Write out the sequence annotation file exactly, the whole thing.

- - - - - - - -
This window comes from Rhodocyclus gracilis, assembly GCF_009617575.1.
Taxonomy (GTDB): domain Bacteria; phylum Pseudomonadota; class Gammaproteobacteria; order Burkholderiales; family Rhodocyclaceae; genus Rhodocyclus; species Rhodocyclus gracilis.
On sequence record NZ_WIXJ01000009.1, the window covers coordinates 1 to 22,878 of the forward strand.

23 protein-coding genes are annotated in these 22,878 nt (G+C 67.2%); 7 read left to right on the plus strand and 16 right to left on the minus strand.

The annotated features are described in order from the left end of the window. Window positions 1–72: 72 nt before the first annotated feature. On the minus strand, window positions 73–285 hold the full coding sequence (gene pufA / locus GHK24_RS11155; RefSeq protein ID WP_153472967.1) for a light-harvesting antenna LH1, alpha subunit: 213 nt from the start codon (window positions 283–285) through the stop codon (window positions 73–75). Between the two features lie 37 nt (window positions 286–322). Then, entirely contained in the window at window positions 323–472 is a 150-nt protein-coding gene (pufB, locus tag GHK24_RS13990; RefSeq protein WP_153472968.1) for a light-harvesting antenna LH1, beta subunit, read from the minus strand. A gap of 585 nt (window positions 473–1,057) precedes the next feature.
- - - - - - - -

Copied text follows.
This window comes from Rhodocyclus gracilis, assembly GCF_009617575.1.
Taxonomy (GTDB): domain Bacteria; phylum Pseudomonadota; class Gammaproteobacteria; order Burkholderiales; family Rhodocyclaceae; genus Rhodocyclus; species Rhodocyclus gracilis.
On sequence record NZ_WIXJ01000009.1, the window covers coordinates 1 to 22,878 of the forward strand.

23 protein-coding genes are annotated in these 22,878 nt (G+C 67.2%); 7 read left to right on the plus strand and 16 right to left on the minus strand.

The annotated features are described in order from the left end of the window. Window positions 1–72: 72 nt before the first annotated feature. On the minus strand, window positions 73–285 hold the full coding sequence (gene pufA / locus GHK24_RS11155; RefSeq protein ID WP_153472967.1) for a light-harvesting antenna LH1, alpha subunit: 213 nt from the start codon (window positions 283–285) through the stop codon (window positions 73–75). Between the two features lie 37 nt (window positions 286–322). Then, entirely contained in the window at window positions 323–472 is a 150-nt protein-coding gene (pufB, locus tag GHK24_RS13990; RefSeq protein WP_153472968.1) for a light-harvesting antenna LH1, beta subunit, read from the minus strand. A gap of 585 nt (window positions 473–1,057) precedes the next feature.